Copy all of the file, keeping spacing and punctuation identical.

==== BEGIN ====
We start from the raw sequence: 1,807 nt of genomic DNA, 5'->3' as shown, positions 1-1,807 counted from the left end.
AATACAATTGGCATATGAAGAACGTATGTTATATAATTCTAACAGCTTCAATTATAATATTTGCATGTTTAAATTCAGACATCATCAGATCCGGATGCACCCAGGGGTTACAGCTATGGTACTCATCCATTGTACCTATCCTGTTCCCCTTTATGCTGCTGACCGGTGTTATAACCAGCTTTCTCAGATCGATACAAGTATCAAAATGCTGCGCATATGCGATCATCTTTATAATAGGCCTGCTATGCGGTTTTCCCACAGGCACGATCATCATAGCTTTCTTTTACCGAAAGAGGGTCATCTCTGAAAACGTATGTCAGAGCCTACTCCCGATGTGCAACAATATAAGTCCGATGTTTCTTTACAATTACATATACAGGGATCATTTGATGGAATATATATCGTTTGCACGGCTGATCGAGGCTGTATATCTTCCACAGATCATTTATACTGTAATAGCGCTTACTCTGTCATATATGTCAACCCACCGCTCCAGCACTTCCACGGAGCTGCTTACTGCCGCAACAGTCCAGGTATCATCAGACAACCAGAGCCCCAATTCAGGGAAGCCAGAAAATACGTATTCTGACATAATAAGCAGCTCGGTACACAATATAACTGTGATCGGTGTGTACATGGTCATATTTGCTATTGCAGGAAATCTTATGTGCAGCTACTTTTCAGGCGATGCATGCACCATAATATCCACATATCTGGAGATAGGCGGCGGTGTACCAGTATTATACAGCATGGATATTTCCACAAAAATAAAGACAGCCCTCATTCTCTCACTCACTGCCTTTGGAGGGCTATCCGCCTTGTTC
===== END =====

We start from the raw sequence: 1,807 nt of genomic DNA, 5'->3' as shown, positions 1-1,807 counted from the left end.
AATACAATTGGCATATGAAGAACGTATGTTATATAATTCTAACAGCTTCAATTATAATATTTGCATGTTTAAATTCAGACATCATCAGATCCGGATGCACCCAGGGGTTACAGCTATGGTACTCATCCATTGTACCTATCCTGTTCCCCTTTATGCTGCTGACCGGTGTTATAACCAGCTTTCTCAGATCGATACAAGTATCAAAATGCTGCGCATATGCGATCATCTTTATAATAGGCCTGCTATGCGGTTTTCCCACAGGCACGATCATCATAGCTTTCTTTTACCGAAAGAGGGTCATCTCTGAAAACGTATGTCAGAGCCTACTCCCGATGTGCAACAATATAAGTCCGATGTTTCTTTACAATTACATATACAGGGATCATTTGATGGAATATATATCGTTTGCACGGCTGATCGAGGCTGTATATCTTCCACAGATCATTTATACTGTAATAGCGCTTACTCTGTCATATATGTCAACCCACCGCTCCAGCACTTCCACGGAGCTGCTTACTGCCGCAACAGTCCAGGTATCATCAGACAACCAGAGCCCCAATTCAGGGAAGCCAGAAAATACGTATTCTGACATAATAAGCAGCTCGGTACACAATATAACTGTGATCGGTGTGTACATGGTCATATTTGCTATTGCAGGAAATCTTATGTGCAGCTACTTTTCAGGCGATGCATGCACCATAATATCCACATATCTGGAGATAGGCGGCGGTGTACCAGTATTATACAGCATGGATATTTCCACAAAAATAAAGACAGCCCTCATTCTCTCACTCACTGCCTTTGGAGGGCTATCCGCCTTGTTC